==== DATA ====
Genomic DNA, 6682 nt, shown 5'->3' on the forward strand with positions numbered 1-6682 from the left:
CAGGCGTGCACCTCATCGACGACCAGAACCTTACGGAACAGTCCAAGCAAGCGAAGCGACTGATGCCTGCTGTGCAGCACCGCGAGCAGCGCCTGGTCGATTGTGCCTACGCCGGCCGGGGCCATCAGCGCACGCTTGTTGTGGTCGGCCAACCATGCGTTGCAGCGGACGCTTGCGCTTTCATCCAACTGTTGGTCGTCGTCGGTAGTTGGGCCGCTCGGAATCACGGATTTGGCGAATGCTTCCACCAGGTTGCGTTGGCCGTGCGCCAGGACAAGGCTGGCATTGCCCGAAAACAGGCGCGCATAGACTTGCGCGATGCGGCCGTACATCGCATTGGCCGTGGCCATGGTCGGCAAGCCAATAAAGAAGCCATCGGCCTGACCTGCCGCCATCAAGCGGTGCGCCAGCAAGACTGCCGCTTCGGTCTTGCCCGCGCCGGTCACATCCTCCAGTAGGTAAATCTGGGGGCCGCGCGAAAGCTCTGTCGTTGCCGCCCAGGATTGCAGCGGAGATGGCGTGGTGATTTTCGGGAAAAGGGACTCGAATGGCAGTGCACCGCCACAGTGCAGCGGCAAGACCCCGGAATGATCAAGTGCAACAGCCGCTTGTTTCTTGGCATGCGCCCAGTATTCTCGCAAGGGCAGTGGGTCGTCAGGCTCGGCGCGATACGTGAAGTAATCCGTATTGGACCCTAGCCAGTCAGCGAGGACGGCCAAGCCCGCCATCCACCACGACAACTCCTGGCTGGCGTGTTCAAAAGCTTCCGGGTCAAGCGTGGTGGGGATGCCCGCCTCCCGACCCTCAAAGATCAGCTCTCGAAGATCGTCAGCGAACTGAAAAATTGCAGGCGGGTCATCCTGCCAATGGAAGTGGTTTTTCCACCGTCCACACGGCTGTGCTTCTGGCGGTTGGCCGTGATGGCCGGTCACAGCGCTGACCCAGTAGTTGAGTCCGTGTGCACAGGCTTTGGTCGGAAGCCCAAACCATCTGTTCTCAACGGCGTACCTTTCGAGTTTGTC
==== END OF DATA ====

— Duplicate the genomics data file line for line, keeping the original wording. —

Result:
Genomic DNA, 6682 nt, shown 5'->3' on the forward strand with positions numbered 1-6682 from the left:
CAGGCGTGCACCTCATCGACGACCAGAACCTTACGGAACAGTCCAAGCAAGCGAAGCGACTGATGCCTGCTGTGCAGCACCGCGAGCAGCGCCTGGTCGATTGTGCCTACGCCGGCCGGGGCCATCAGCGCACGCTTGTTGTGGTCGGCCAACCATGCGTTGCAGCGGACGCTTGCGCTTTCATCCAACTGTTGGTCGTCGTCGGTAGTTGGGCCGCTCGGAATCACGGATTTGGCGAATGCTTCCACCAGGTTGCGTTGGCCGTGCGCCAGGACAAGGCTGGCATTGCCCGAAAACAGGCGCGCATAGACTTGCGCGATGCGGCCGTACATCGCATTGGCCGTGGCCATGGTCGGCAAGCCAATAAAGAAGCCATCGGCCTGACCTGCCGCCATCAAGCGGTGCGCCAGCAAGACTGCCGCTTCGGTCTTGCCCGCGCCGGTCACATCCTCCAGTAGGTAAATCTGGGGGCCGCGCGAAAGCTCTGTCGTTGCCGCCCAGGATTGCAGCGGAGATGGCGTGGTGATTTTCGGGAAAAGGGACTCGAATGGCAGTGCACCGCCACAGTGCAGCGGCAAGACCCCGGAATGATCAAGTGCAACAGCCGCTTGTTTCTTGGCATGCGCCCAGTATTCTCGCAAGGGCAGTGGGTCGTCAGGCTCGGCGCGATACGTGAAGTAATCCGTATTGGACCCTAGCCAGTCAGCGAGGACGGCCAAGCCCGCCATCCACCACGACAACTCCTGGCTGGCGTGTTCAAAAGCTTCCGGGTCAAGCGTGGTGGGGATGCCCGCCTCCCGACCCTCAAAGATCAGCTCTCGAAGATCGTCAGCGAACTGAAAAATTGCAGGCGGGTCATCCTGCCAATGGAAGTGGTTTTTCCACCGTCCACACGGCTGTGCTTCTGGCGGTTGGCCGTGATGGCCGGTCACAGCGCTGACCCAGTAGTTGAGTCCGTGTGCACAGGCTTTGGTCGGAAGCCCAAACCATCTGTTCTCAACGGCGTACCTTTCGAGTTTGTC